Inheritance tax bills have reached their highest ever level, according to a recent article on Which? news.
In the last 12 months, the HMRC has collected £5.1 billion in inheritance tax (IHT) – the first time the tax bill has broken the £5bn barrier in a single year. Compared to the last 12 months, the HMRC has collected 19.1 percent more IHT from people’s estates.
Which? proposes a theory for why this has happened. The IHT allowance has been frozen at £325,000 for a few years now, but property prices and the value of other assets have increased since the financial crisis of 2008. The new principal residence nil band came into effect in April of this year, allowing people an additional £100,000 IHT allowance if their property is left to a descendant. This should lead to lower IHT bills for many, although it may take a little time to filter through.
Which suggests various legal ways to cut your IHT bill, mainly by giving away your assets while still alive, so they do not form part of your estate when you die. Such things might include gifts of up to £3,000 per tax year. Small donations of £250 per year are also free of IHT, as long as the beneficiary didn’t get the £3,000 too. Wedding gifts of up to £5,000 for each of your children are permitted, £2,500 for grandchildren and £1,000 for anyone else. Gifts to charity are always free of inheritance tax. Potentially exempt transfers are free from IHT so long as the giver remains alive for seven years afterwards. If he or she doesn’t, the recipient will need to pay tax on the transfer.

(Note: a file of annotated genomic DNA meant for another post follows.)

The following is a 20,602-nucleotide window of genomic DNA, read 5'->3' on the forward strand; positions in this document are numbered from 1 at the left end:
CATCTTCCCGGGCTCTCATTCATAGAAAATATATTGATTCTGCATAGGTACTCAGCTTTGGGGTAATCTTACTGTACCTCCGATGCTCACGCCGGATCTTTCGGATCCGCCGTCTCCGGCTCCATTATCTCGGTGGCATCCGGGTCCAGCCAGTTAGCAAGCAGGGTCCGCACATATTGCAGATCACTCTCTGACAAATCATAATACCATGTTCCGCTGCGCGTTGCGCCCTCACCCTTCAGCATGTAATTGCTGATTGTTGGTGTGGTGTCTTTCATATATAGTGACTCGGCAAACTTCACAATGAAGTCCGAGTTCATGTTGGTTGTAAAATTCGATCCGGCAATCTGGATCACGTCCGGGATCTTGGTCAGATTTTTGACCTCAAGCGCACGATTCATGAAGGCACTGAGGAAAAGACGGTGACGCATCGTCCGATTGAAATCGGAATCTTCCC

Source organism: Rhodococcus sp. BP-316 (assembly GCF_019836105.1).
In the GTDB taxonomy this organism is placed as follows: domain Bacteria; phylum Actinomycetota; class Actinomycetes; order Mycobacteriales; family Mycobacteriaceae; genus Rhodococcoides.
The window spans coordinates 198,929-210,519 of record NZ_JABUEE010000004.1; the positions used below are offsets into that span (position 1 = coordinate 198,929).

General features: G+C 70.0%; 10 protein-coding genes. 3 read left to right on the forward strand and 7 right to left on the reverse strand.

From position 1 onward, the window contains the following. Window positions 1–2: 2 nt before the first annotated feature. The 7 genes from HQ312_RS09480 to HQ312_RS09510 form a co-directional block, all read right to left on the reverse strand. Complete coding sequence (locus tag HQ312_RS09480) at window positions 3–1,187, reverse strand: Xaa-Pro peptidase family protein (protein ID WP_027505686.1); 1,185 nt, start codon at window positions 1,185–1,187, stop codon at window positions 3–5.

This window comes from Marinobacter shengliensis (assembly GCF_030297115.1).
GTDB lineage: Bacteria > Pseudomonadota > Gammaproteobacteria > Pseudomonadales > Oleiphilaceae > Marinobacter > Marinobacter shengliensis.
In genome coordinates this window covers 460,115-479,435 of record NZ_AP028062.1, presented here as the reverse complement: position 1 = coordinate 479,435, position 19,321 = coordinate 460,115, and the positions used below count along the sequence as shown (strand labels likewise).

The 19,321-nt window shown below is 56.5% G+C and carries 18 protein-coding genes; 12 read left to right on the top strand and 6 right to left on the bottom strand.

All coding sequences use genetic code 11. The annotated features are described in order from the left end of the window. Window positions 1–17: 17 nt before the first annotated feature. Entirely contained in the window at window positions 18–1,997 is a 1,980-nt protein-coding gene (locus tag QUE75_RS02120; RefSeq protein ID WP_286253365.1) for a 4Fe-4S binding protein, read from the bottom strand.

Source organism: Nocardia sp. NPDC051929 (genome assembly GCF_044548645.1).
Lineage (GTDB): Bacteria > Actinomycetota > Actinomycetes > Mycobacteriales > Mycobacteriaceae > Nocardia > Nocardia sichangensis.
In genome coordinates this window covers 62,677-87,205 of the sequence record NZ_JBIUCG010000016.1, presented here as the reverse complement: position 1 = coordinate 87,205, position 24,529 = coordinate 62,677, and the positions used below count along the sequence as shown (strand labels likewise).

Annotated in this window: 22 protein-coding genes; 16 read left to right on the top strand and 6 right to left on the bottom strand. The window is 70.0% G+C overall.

Other taxes have risen at the same time, Which reports. The insurance premium tax grew the fastest, with the HMRC collecting 31.5 percent more in the last year than the 12 months before. This is mainly because the government has increased taxes on insurance premiums three times in the last two years. The government has collected £4.8 billion on this tax.
Stamp duty charged on shares has also increased, thanks to strong investment markets. Investors paid £3.8 billion on this tax last year. Capital gains taxes also rose – rising some 23 percent to £8.7 billion. This tax applies to people selling second properties, shares or other assets.
On most assets, people will pay 10 percent as a basic-rate taxpayer, or 20 percent as a higher – or additional-rate taxpayer. Property rates, though, remain at 18 percent and 28 percent respectively.